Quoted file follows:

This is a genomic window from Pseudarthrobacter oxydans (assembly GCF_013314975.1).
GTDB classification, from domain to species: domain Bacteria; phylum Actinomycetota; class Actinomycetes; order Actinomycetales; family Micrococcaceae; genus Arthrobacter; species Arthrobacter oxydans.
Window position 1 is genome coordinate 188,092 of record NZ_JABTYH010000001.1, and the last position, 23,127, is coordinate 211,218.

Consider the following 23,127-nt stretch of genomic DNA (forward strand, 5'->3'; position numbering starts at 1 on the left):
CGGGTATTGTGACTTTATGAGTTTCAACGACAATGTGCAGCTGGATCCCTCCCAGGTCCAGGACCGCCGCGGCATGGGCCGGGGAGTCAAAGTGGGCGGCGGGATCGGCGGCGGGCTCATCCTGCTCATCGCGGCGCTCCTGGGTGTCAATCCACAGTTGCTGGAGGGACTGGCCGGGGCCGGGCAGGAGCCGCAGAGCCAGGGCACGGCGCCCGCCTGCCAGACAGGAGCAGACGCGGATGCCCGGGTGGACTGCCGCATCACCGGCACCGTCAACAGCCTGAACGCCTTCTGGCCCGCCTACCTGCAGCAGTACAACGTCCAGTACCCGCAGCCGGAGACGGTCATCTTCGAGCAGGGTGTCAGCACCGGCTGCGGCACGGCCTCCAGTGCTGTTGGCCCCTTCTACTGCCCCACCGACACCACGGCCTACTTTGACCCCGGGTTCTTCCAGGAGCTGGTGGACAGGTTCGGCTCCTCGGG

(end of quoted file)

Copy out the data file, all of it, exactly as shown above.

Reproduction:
This is a genomic window from Pseudarthrobacter oxydans (assembly GCF_013314975.1).
GTDB classification, from domain to species: domain Bacteria; phylum Actinomycetota; class Actinomycetes; order Actinomycetales; family Micrococcaceae; genus Arthrobacter; species Arthrobacter oxydans.
Window position 1 is genome coordinate 188,092 of record NZ_JABTYH010000001.1, and the last position, 23,127, is coordinate 211,218.

Consider the following 23,127-nt stretch of genomic DNA (forward strand, 5'->3'; position numbering starts at 1 on the left):
CGGGTATTGTGACTTTATGAGTTTCAACGACAATGTGCAGCTGGATCCCTCCCAGGTCCAGGACCGCCGCGGCATGGGCCGGGGAGTCAAAGTGGGCGGCGGGATCGGCGGCGGGCTCATCCTGCTCATCGCGGCGCTCCTGGGTGTCAATCCACAGTTGCTGGAGGGACTGGCCGGGGCCGGGCAGGAGCCGCAGAGCCAGGGCACGGCGCCCGCCTGCCAGACAGGAGCAGACGCGGATGCCCGGGTGGACTGCCGCATCACCGGCACCGTCAACAGCCTGAACGCCTTCTGGCCCGCCTACCTGCAGCAGTACAACGTCCAGTACCCGCAGCCGGAGACGGTCATCTTCGAGCAGGGTGTCAGCACCGGCTGCGGCACGGCCTCCAGTGCTGTTGGCCCCTTCTACTGCCCCACCGACACCACGGCCTACTTTGACCCCGGGTTCTTCCAGGAGCTGGTGGACAGGTTCGGCTCCTCGGG